The 2012 Little League World Series ended yesterday, with Japan winning impressively. Of course, with youth baseball always comes some debate about arm injuries. Should young pitchers throw curveballs? Should the pitch be banned in Little League? Do pitchers throw too much? Are neither of these factors to blame when a pitcher gets hurt? Are both of them to blame? It’s always interesting hearing the different sides of this issue. Let’s look at a few facts:
- Breaking Pitches – Many people place the blame for arm injuries on kids throwing curveballs. Is this really a factor? There is evidence that certain pitches (especially sliders) can place more stress on the elbow joint. There are some who believe that the curveball argument is valid, and some that don’t. In my opinion, while the curveball may not be fully to blame, it certainly isn’t helping things.
- Round and Round – Is year round baseball to blame? It certainly seems to be a factor. In my opinion, a major factor. Kids need a chance for their arms to rest and recover. They can’t do that when they play baseball (or softball) 10+ months a year.
- Keeping Count – Do pitch counts help? Most youth baseball leagues have some form of limit on how much a player can pitch in game and in a week. These are steps in the right direction. They also need to be in place since some youth coaches probably are less concerned about the long-term health of their players than they should be. However, a short term limit on pitches may not solve all of the problems. One study of MLB pitchers recently showed that the cumulative effect of high pitch counts affects the pitcher long term more than one outing may affect them in the short term. This ties in with the whole year round argument.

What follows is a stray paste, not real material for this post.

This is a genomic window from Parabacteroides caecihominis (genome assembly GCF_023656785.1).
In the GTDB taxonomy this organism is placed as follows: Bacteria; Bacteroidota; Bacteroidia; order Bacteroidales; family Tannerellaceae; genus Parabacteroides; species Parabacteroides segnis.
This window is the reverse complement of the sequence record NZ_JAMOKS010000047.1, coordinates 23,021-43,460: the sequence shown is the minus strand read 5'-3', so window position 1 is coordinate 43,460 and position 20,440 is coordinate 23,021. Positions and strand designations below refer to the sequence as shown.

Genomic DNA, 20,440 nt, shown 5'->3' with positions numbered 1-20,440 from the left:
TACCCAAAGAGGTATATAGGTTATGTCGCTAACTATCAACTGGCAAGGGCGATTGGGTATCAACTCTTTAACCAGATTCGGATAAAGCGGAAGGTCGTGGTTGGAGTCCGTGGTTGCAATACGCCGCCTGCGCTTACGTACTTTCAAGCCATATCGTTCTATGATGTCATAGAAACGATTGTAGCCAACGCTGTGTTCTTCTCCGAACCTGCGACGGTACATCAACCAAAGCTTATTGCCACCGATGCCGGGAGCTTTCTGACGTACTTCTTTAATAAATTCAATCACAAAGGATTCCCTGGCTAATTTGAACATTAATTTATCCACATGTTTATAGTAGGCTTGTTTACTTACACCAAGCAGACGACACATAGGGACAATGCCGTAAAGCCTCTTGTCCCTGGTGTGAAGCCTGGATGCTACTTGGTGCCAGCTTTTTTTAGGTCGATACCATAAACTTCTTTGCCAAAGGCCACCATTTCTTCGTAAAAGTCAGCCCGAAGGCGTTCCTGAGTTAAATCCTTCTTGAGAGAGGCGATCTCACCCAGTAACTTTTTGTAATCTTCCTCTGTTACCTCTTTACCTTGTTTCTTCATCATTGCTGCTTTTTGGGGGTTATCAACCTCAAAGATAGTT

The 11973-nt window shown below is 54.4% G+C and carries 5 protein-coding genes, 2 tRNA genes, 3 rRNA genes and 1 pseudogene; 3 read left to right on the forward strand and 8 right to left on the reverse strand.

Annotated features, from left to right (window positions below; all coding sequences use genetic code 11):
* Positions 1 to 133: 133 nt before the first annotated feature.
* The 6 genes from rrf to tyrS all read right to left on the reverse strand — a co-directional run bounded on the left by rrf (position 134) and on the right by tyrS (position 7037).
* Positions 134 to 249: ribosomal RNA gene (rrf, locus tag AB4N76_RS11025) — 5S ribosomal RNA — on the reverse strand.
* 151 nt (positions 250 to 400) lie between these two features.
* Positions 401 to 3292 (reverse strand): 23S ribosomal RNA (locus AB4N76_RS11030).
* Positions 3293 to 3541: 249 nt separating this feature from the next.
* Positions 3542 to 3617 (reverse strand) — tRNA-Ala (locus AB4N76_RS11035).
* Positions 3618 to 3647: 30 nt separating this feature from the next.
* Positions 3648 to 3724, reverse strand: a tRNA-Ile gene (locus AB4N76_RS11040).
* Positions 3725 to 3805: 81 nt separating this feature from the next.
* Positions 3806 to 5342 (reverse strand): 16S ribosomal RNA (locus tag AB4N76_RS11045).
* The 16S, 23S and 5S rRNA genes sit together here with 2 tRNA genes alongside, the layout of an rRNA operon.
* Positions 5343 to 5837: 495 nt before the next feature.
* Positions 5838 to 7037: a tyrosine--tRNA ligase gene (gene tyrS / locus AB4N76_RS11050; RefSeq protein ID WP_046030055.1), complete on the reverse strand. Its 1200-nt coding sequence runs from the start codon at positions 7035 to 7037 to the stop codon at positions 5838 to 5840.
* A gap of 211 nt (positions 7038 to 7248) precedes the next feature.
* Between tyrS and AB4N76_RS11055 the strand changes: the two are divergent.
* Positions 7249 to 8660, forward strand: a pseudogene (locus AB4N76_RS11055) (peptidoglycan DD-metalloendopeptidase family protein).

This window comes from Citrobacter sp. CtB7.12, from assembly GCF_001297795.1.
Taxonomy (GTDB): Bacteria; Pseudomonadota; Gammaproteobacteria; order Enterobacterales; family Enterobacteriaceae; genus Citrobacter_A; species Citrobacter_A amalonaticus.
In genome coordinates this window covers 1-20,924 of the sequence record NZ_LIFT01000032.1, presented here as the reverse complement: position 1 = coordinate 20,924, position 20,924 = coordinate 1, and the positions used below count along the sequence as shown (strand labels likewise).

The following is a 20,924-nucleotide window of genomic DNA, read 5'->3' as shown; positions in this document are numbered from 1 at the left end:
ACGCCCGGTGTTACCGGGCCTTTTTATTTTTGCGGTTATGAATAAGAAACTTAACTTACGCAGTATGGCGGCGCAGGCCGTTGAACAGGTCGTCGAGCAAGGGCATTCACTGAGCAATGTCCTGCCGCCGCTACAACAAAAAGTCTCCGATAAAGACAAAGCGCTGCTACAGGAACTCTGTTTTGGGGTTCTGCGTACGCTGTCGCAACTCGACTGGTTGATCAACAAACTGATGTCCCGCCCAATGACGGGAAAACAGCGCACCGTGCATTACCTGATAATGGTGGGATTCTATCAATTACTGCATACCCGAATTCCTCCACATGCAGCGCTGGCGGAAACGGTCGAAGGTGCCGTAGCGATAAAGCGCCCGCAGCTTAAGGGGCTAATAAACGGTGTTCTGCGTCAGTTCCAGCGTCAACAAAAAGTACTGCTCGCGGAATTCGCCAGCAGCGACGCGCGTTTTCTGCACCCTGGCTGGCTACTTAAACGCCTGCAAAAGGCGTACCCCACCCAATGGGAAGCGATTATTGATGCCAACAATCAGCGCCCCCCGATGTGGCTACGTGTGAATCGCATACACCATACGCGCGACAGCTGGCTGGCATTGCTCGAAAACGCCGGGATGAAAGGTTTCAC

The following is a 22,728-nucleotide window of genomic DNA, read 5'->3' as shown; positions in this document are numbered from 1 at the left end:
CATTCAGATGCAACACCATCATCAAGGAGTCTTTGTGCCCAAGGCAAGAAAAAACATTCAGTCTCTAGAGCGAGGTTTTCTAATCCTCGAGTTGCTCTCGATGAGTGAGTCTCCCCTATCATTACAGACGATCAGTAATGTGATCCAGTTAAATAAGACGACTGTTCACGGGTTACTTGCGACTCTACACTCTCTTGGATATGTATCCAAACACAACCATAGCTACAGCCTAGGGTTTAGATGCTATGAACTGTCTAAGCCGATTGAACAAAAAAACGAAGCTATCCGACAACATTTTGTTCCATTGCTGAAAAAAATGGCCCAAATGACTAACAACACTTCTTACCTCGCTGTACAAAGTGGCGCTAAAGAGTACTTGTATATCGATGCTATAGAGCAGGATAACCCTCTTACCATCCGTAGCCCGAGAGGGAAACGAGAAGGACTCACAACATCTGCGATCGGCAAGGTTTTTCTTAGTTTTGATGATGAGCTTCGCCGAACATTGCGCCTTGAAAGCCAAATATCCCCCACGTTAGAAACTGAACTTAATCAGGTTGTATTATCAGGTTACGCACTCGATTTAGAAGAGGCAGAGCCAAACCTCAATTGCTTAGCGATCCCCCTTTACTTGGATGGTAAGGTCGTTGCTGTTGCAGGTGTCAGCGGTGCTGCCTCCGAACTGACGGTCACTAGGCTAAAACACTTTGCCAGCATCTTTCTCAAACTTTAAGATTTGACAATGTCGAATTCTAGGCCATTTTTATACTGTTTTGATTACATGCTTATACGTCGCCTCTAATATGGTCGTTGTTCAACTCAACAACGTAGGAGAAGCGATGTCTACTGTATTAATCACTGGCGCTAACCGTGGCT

- Well Hello Tommy John – The number of “Tommy John” surgeries to repair elbow ligaments has risen dramatically in recent years. This surgery used to rarely be done for young athletes. Not surprisingly, it is now done much more often.
What To Do?
To save us all some time, I’m going to list three things that we can do to stop this arm abuse epidemic:
- Stop having kids play baseball/softball year round
- Get kids on a strength and conditioning program that will develop their overall athleticism
- Stop teaching young pitchers the curveball
Will this stop all arm and shoulder problems in young pitchers? Probably not, but it should definitely help reduce them.
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